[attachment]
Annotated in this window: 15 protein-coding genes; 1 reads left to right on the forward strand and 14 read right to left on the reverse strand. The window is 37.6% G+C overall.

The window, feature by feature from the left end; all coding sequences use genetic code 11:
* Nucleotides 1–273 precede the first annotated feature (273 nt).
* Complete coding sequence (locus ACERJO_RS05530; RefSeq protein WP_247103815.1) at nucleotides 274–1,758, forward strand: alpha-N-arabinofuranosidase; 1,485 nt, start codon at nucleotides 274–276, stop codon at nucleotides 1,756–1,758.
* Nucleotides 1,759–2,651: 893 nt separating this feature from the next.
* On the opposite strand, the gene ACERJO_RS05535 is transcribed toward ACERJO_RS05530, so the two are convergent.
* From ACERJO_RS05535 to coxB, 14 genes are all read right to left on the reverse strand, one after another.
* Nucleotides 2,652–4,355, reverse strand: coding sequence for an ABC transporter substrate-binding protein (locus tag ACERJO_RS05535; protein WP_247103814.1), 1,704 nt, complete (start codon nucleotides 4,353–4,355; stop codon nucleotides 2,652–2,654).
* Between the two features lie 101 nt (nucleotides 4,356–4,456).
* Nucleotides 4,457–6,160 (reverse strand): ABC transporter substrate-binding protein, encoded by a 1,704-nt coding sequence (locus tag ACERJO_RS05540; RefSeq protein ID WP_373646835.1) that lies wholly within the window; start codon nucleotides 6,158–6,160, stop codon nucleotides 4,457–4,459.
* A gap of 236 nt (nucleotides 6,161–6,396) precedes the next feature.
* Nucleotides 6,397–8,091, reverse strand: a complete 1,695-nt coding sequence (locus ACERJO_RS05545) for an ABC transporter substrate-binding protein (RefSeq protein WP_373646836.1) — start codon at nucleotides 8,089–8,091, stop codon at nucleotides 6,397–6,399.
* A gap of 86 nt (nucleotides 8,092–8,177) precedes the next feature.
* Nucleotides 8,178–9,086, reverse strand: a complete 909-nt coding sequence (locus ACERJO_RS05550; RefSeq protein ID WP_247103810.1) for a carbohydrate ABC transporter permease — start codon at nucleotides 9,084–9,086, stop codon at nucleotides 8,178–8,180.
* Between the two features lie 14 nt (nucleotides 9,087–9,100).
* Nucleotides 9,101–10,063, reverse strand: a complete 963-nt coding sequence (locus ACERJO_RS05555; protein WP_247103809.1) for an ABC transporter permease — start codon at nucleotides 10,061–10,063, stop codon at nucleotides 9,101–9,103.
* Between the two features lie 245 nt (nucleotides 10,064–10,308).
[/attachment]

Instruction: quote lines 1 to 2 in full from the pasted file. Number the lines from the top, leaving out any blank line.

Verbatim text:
Annotated in this window: 15 protein-coding genes; 1 reads left to right on the forward strand and 14 read right to left on the reverse strand. The window is 37.6% G+C overall.

The window, feature by feature from the left end; all coding sequences use genetic code 11: